"Mom Says/Dad Says," an exclusive Christian parental advice column by Gregory Slayton, former U.S. Ambassador to Bermuda and author of the best-selling book Be a Better Dad Today: Ten Tools Every Father Needs, and his wife, Marina Slayton, author of the new book Be The Best Mom You Can Be. The Slaytons have been featured on Fox and Friends, Focus on the Family Radio and numerous other media outlets. They donate 100% of their royalties from parenting books to fatherhood and family nonprofits.
Senators John McCain and Joe Lieberman, Governors Jeb Bush and Sam Brownback and Pastors Tim Keller and Luis Palau, among others, have endorsed the Slaytons. In their exclusive series for The Christian Post, both Marina and Gregory will answer thoughtful Christian parents seeking to raise their children up in the goodness of the Gospel and the Glory of God. If you would like to have Marina and Gregory answer your questions, please contact them via email@example.com."
How are we as a family supposed to raise our children "in the fear and admonition of the LORD" as the Bible encourages us to do in Ephesians 6:4? We have young children and we want them to grow up to be men and women of character, maturity and competence.
In our book "Be the Best Mom You Can Be" (www.BeTheBestMomYouCanBe.com ) we talk a lot about raising your children up to maturity in Christ even in the midst of a very difficult cultural environment. It's great that you are starting young. That is a big head start.
Here are three ideas for you, basic ones but very important cornerstones for raising healthy and well-adjusted Christ-loving children:
1. Be sure that you and your spouse are yourselves growing in faith and hope and love. There is no replacement for the authentic Christian life. As Jesus Himself taught us in John 15, we ourselves must be closely connected to Him. Our kids will see those fruits He promised: love, joy, peace, patience, goodness, faithfulness, and self-control.
2. Be sure to love your kids in ways they understand and appreciate. A good friend of mine grew up in a very wealthy home. The kids almost never saw the father except at Christmas when they went on a family ski trip together. The dad felt this was a great gift to the kids — and that they should understand his 'love' for them. Unfortunately my friend just wanted to spend time with her dad through the year. And she never got that. Like my friend, most kids spell the word LOVE in a funny way: T I M E. Let's give them the love/time/hugs/support/prayers they need.
3. Discipline them appropriately. This is a very big subject, but we should always remember the 10 to 1 Rule. Ten Parts love, encouragement, support, and positive feedback for every 1 Part discipline. Very few parents get this balance right — but it is like magic when we do. Discipline must also be age and child appropriate … and carefully calibrated to the offence.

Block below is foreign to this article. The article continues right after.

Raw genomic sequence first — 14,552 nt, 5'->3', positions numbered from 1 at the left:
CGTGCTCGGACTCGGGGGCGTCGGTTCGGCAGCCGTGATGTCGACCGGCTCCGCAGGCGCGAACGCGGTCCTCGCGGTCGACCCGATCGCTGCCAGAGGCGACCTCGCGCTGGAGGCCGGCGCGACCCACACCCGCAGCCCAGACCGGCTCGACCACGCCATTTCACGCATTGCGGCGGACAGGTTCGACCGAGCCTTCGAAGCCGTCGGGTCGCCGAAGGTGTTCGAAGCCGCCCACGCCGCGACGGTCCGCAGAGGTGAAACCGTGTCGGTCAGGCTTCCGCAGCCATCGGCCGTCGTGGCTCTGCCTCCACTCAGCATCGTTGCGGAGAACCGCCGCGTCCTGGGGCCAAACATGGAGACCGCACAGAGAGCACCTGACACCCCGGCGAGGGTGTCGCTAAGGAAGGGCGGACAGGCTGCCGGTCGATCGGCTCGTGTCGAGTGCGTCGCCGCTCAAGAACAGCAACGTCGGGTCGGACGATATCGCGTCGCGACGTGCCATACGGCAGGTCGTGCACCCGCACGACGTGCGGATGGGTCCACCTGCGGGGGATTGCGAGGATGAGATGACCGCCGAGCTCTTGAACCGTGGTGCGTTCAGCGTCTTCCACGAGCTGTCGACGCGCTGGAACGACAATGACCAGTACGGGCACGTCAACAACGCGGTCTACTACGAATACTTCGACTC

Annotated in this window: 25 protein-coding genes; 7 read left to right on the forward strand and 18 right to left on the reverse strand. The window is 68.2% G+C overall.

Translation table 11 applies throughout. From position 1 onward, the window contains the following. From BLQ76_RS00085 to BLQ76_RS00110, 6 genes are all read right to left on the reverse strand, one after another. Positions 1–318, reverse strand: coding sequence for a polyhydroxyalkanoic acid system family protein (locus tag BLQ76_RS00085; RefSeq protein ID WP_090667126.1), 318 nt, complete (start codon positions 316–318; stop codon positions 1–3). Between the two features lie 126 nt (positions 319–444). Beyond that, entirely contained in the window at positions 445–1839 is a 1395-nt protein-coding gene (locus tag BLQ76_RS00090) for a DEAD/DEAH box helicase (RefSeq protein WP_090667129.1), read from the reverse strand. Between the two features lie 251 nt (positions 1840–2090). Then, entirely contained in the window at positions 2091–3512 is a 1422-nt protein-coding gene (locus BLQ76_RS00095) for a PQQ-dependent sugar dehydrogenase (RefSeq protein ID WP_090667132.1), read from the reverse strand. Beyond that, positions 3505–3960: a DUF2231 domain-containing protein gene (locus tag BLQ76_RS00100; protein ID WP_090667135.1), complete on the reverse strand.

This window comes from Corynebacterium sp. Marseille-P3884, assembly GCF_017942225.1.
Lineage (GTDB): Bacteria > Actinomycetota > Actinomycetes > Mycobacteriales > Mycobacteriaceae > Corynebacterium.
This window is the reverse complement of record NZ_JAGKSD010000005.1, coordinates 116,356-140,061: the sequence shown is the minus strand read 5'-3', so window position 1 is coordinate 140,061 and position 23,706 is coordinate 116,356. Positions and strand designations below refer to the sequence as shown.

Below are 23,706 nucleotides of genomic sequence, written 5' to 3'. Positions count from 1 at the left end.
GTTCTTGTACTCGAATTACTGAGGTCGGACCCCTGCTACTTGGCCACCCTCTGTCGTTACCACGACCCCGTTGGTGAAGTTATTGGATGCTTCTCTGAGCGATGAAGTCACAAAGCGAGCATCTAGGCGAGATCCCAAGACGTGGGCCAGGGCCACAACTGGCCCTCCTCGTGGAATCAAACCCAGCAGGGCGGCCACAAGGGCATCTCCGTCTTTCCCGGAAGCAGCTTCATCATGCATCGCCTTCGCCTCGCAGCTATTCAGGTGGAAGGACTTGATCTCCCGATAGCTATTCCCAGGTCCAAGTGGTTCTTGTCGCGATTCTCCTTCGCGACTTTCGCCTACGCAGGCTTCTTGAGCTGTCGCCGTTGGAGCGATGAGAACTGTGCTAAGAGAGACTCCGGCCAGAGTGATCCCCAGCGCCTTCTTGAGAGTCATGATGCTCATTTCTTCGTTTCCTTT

Finally, we must remember never to discipline in anger. The goal of all discipline it to help our children learn about reality: actions have consequences. Good actions yield good consequences. Bad actions result in bad consequences. All mature adults understand this; very few children do. Our job is to help them understand this iron clad rule (in love).
Dad Says: Raising mature, well adjusted, God fearing children into adulthood is a long road. There are no shortcuts — but it is a journey of joy. As you see your children becoming the young men and women the LORD intended them to be: there is no great joy on this earth. Be sure that you and your spouse are united in this worthy goal. That's important, because you will face many challenges along the way.
In my book for Dads (www.BeABetterDadToday.com ) we lay out the Fatherhood Toolset: the Ten Tools that every Dad needs in his fatherhood toolset. Sure they require effort to master. And yes we are going to make mistakes sometimes. But I sincerely believe that every man can be a good dad. We just need to master the tools. And master the tools we can; with commitment, diligence and love for our family.
The easiest way to 'parent' children these days is to give the job to others (nannies, prep schools, etc.). Some dads get so wrapped up in our jobs that we feel we must outsource our fatherhood role. But in the long term that makes no sense. Why would we want to outsource our most important job?
Parenting is not for the faint of heart. But as they used to say at NASA "failure is not an option." So enjoy the road ahead with your family. Make every day a blessing. Sooner then you know the weeks will turn to months, the months to years and your children will be grown. And if you've raised them in 'the fear and admonition of the LORD' you will have done something no one else on this entire planet could have done for them.
Well done, good and faithful Mom and Dad.